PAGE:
Photo courtesy of Farm Table Catering Barbecue Inspiration

We checked our schedules, got permission from our wives and bosses (for me one and the same), made our plans, and hit the road. I think we pulled into Lexington around 9:45am on Friday. I saw the famous Lexington Barbecue sign first then the next thing I see is a guy carrying a box of barbecue, helping a lady put the box in the back of her car. It was Wayne Monk himself. I could not believe it or even stop myself. I rushed up and introduced myself unable to contain my enthusiasm, saying something about why he was carrying a box to the car. Wayne replied that he was working (clearly leaving the impression that this was nothing out of the norm, kind of like he had been doing it for 60 years or so).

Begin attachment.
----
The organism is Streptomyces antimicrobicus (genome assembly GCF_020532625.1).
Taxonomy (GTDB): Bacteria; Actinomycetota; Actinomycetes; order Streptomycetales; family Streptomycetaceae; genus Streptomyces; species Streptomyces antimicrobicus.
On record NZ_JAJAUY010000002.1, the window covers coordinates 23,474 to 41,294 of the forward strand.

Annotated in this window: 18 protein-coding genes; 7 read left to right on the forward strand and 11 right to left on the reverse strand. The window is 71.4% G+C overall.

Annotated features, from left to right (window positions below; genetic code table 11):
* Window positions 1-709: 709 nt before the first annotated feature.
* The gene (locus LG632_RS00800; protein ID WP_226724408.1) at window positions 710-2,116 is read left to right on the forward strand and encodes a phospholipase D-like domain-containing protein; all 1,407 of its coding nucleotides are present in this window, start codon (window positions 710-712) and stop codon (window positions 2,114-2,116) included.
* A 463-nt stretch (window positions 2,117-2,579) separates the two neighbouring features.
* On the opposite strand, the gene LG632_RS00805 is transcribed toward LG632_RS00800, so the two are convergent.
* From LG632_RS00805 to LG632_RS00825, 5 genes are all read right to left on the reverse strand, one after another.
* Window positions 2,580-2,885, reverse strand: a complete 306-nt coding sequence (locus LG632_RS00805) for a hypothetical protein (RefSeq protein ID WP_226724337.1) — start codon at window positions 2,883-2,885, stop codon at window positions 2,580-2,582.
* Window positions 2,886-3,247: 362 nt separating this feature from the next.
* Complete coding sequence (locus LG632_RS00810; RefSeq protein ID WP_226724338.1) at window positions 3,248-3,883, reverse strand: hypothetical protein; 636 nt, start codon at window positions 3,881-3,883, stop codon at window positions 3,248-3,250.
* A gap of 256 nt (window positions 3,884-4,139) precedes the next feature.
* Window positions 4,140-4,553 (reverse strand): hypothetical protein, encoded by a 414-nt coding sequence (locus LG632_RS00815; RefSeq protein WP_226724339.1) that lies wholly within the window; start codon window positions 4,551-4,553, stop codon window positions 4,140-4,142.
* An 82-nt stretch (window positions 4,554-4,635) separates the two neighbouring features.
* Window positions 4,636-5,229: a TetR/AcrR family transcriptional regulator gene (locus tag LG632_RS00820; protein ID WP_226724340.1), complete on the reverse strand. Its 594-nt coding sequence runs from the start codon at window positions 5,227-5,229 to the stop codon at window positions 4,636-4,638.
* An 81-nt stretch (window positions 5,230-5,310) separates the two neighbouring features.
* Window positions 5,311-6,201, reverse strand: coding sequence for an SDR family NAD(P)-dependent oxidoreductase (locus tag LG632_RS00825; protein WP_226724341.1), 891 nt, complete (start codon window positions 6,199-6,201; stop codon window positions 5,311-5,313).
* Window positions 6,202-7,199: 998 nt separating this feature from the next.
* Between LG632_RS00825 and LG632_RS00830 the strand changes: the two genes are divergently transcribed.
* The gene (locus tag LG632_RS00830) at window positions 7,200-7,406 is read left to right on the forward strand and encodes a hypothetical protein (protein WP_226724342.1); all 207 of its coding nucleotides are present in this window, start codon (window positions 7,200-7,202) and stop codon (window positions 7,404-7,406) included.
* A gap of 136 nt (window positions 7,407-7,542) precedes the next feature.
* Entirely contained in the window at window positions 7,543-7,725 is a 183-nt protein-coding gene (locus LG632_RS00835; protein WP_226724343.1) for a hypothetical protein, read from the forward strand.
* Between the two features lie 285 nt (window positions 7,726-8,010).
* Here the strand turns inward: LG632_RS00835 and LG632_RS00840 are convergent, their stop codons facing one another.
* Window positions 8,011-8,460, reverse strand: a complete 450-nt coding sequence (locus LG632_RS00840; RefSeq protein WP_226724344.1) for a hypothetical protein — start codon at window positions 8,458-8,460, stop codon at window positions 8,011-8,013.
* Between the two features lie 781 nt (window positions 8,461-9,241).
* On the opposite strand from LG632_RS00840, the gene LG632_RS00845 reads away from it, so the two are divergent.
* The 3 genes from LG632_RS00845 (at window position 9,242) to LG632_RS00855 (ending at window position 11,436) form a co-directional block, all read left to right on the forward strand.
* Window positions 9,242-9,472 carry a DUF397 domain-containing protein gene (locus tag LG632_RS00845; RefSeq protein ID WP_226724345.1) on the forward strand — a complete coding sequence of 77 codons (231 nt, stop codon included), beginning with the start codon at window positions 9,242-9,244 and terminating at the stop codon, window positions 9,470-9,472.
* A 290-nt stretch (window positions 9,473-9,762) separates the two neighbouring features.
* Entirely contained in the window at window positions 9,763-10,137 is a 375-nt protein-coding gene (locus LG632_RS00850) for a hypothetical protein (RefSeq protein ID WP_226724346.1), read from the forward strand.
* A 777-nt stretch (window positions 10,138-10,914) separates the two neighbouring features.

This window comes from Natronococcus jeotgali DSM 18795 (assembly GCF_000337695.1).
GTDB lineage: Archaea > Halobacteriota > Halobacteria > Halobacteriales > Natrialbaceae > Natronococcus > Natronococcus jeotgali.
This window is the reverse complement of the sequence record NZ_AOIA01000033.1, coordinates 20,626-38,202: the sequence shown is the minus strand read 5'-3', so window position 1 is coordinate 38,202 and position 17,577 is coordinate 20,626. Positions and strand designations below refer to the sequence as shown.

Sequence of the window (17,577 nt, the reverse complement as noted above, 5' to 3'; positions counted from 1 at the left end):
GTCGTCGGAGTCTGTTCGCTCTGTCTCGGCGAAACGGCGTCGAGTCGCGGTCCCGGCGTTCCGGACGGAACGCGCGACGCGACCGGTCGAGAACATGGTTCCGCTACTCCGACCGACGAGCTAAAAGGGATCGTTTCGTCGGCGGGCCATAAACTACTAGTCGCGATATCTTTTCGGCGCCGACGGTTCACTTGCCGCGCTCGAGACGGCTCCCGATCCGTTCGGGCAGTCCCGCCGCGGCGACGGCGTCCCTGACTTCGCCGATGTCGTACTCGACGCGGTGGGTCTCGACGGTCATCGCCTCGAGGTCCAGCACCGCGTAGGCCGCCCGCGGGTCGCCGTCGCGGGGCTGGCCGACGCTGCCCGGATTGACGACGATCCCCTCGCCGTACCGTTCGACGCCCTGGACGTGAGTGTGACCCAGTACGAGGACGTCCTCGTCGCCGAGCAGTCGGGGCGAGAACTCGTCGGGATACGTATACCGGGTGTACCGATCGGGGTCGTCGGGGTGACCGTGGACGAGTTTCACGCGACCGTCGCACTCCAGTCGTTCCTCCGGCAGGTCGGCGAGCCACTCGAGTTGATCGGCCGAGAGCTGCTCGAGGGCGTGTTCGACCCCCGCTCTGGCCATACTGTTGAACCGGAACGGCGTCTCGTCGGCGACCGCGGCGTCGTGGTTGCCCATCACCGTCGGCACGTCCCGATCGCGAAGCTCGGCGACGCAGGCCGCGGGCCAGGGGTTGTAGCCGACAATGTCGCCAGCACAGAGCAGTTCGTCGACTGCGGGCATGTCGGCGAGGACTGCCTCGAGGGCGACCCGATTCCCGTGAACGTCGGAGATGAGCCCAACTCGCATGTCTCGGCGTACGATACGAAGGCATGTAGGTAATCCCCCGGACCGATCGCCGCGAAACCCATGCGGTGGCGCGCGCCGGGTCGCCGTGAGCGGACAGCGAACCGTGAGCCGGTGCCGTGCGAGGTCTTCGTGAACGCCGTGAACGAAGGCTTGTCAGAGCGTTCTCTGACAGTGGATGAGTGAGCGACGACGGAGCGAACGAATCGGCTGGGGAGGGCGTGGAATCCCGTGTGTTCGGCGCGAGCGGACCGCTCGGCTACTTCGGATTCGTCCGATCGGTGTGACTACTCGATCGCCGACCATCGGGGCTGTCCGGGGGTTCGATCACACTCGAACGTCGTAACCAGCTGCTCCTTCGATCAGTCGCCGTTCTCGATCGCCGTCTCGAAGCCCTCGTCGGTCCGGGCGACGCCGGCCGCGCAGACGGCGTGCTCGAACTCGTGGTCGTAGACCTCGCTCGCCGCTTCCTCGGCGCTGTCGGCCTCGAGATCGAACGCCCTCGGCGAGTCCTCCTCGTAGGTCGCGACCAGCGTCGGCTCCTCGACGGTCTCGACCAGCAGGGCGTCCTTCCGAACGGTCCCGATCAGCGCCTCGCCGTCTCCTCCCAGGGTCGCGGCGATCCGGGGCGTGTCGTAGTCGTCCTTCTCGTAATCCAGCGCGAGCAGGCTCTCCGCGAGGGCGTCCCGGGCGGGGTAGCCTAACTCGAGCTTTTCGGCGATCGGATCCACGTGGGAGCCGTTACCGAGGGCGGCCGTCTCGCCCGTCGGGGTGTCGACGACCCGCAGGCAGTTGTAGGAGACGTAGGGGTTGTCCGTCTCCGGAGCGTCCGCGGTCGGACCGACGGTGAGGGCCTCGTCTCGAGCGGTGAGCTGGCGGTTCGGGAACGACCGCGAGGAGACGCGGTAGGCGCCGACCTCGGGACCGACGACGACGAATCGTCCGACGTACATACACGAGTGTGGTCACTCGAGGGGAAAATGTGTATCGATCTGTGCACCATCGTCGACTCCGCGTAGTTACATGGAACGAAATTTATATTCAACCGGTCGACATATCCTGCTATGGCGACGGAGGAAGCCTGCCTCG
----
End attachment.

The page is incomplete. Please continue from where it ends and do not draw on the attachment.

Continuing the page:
Photo courtesy of BBQ Illuminati